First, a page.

The essence of the Trade Agreement is that in return for concessions on agricultural exports worth, it is claimed, about ten million in prices and subsidies, the Republic has agreed to a phased reduction in tariffs on British industrial goods. Complete free trade is to be established by 1975, the Irish being allowed to exempt only 3 per cent of their imports. The Lemass Government, preferring an alternative line of retreat, had applied for membership of EEC in hopes of diversifying foreign trade, and securing unlimited cattle exports to the continent. The British negotiators took care of this. They stipulated that Ireland should deliver every year 638,000 head of cattle worth £90 million.
The British advantage is out of all proportion to this. It is not usually appreciated that Ireland as a whole is Britain’s second largest export market, falling very little below the USA.
At present, however, the Republic spends only half of her £320 million import bill on British goods. If the proportion could be restored to the 75 per cent at which it stood a generation ago, Britain would gain £80 million a year and Ireland, on her doorstep, might become a market even more important than the USA. With this in mind, 150 air-borne tycoons swooped like vultures on Dublin the day after the pact was signed. The talk was of mergers and takeovers, the ruthless co-ordination and fullest exploitation of the market shortly to be theirs. Meanwhile old-established businesses were making trembling protests at the British monopolies buying up the buildings they worked in and the land they stood on. A reflection of their concern appeared in the Fine Gael amendment vote against the pact in the Dail.
The result has been to illuminate, as with a floodlight, the realities of the class struggle in Ireland. While the medium bourgeoisie (who still own most of the wealth in the country) whined or dithered, car assembly workers paraded in hundreds in defence of their jobs. For the first time in years the Irish Labour Party separated itself off sharply from the capitalist parties on a matter of supreme national interest. It is noticeable that the British Labour Party which refused an enquiry into the Northern Ireland police state in deference to the views of ‘our sister party’ (the partitionist wing of the six counties divided movement) does not appear even to have asked Irish Labour for its views.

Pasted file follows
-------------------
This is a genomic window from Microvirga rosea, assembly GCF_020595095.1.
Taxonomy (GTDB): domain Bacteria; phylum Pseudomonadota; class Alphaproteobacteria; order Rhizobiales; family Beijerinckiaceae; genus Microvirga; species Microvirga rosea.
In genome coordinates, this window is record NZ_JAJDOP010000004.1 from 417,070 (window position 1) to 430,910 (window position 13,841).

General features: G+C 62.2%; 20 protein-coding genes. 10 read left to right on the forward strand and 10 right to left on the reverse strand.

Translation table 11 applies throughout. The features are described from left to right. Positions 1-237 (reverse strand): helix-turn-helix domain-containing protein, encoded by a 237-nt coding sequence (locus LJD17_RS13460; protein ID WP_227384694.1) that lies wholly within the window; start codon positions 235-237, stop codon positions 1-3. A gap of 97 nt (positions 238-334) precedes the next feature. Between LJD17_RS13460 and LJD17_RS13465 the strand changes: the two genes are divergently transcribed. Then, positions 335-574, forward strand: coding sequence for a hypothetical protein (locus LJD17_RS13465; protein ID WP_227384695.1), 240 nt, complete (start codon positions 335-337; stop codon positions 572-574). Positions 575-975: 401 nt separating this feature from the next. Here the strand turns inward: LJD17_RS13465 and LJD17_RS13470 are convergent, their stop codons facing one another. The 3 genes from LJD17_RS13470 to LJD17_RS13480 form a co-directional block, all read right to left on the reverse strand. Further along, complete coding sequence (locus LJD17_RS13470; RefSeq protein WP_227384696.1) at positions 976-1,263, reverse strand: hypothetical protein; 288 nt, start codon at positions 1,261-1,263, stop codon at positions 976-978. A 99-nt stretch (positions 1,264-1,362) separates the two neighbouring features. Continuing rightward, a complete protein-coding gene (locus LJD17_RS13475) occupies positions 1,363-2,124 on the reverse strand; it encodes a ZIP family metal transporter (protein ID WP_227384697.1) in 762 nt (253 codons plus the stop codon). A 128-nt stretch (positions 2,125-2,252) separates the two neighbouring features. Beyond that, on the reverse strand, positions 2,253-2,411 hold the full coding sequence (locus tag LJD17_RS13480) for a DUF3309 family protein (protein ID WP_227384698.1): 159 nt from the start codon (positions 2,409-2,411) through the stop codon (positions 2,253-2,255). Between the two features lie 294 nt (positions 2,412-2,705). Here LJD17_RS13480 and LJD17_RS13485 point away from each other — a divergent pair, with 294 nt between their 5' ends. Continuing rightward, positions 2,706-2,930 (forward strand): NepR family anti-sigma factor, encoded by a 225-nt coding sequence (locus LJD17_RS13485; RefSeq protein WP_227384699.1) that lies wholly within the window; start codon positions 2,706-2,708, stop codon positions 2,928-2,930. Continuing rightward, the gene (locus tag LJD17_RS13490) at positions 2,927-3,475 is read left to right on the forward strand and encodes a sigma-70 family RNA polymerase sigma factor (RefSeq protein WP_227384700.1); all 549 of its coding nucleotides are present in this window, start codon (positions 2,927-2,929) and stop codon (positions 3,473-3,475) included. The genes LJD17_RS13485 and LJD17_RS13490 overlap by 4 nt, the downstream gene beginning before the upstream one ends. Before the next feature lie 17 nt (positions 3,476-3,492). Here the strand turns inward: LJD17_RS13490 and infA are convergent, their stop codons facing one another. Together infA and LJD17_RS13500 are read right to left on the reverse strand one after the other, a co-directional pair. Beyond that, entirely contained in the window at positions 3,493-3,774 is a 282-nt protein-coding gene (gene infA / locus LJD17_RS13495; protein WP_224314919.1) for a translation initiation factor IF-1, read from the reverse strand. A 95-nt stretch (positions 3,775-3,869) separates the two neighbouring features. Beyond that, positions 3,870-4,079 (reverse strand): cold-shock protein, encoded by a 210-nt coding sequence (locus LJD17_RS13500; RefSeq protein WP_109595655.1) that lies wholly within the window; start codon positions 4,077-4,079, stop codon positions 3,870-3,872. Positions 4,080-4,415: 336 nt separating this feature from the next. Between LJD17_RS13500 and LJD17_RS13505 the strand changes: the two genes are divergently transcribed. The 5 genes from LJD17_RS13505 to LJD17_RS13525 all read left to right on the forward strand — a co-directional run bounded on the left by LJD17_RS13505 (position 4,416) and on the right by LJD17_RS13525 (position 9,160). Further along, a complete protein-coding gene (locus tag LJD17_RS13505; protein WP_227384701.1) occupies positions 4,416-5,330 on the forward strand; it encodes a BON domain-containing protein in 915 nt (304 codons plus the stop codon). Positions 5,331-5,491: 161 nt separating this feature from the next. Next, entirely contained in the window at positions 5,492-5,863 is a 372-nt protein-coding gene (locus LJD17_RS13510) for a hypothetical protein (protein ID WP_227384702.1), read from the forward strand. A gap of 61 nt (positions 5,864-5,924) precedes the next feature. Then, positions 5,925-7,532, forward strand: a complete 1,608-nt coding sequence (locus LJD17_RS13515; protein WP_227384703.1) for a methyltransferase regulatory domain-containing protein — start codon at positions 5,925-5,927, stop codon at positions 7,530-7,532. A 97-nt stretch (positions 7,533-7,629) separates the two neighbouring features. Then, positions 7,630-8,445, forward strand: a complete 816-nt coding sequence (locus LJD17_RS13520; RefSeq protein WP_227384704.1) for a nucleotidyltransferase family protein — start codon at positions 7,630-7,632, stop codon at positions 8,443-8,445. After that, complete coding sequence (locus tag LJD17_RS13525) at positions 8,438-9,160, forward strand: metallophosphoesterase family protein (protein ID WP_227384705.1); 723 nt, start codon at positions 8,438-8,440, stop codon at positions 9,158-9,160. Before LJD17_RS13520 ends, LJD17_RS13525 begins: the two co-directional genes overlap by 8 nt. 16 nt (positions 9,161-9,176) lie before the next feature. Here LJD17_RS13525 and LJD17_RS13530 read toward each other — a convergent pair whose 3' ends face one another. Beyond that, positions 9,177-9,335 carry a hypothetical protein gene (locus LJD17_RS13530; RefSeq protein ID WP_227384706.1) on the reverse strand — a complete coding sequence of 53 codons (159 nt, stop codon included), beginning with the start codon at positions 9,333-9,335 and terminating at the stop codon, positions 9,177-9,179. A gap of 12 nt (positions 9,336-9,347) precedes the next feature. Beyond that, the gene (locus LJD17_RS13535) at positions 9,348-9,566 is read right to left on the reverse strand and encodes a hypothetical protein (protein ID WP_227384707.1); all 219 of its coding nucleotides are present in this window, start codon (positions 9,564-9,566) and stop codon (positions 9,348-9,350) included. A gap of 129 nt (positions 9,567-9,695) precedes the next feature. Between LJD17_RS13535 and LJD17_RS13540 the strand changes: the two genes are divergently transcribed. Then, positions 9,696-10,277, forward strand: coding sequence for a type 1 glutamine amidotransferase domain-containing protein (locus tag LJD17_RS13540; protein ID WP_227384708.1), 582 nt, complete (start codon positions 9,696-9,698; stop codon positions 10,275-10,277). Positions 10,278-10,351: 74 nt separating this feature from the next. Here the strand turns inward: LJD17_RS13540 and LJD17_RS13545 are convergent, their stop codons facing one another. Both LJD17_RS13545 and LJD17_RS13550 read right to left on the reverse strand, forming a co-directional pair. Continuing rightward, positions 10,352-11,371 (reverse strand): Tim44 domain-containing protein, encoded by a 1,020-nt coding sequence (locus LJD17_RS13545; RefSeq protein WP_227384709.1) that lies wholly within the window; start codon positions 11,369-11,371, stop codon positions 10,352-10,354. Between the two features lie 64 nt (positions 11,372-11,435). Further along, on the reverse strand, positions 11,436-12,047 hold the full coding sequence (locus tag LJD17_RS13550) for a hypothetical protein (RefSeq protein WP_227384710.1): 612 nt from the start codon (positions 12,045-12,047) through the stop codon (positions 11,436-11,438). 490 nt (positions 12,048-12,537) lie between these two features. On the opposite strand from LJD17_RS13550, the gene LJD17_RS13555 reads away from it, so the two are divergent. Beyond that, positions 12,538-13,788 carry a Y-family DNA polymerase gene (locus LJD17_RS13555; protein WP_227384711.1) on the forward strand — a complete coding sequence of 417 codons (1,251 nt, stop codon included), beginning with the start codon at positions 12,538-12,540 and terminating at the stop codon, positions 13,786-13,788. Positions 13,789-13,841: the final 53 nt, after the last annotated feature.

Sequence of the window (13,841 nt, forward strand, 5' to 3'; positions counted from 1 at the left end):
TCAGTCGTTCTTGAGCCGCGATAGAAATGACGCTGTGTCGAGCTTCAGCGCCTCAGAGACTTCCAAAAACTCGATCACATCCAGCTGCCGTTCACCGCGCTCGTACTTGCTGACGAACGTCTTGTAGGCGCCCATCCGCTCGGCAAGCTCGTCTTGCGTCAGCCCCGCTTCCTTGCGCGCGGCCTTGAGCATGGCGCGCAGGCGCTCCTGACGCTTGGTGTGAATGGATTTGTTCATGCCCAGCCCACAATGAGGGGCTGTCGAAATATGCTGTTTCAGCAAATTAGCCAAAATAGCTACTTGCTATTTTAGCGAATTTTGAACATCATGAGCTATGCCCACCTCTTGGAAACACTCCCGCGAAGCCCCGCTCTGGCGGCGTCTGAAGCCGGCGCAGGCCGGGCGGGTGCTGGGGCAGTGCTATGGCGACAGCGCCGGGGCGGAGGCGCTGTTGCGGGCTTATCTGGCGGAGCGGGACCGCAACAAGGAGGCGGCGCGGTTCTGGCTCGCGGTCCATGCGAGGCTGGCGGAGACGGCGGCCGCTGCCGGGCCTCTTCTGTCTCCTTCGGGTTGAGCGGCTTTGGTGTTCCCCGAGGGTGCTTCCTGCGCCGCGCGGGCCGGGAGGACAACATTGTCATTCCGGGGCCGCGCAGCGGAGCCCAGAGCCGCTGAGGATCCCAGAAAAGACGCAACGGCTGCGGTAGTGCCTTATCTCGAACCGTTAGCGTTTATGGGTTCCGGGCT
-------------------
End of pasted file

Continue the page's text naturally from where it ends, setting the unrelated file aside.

The republican Sinn Fein movement represents the interests of the petty-bourgeois masses, who together with the workers, form the overwhelming majority of the population.
Protest meetings were held and a programme of struggle outlined. The Irish Workers’ Party, which with Sinn Fein pioneered the resistance to Lemass’s deal, held poster parades and public meetings. Its Christmas gathering was one of the largest in its history.
There is talk of ‘uniting every shade of green and red’ to defeat Lemass and establish a progressive alternative Government. The struggle will not be easy. Already the reactionary press are trying to use the ‘communist bogey’ to drive a wedge between Republicans, who have virtually adopted the programme of the Republican Congress of the ‘thirties, and their Socialist allies. The trade unions, with their close connections with British Labour, have not yet spoken with a clear voice. But unity will grow, and clarity will grow. What is vitally important is that the British labour movement should recognise that those who are resisting the Lemass-Wilson pact are the true representatives of Irish democracy, upholding the determination of the people of England’s oldest colony to determine their own political and economic life. From this conviction the forms of solidarity will emerge later.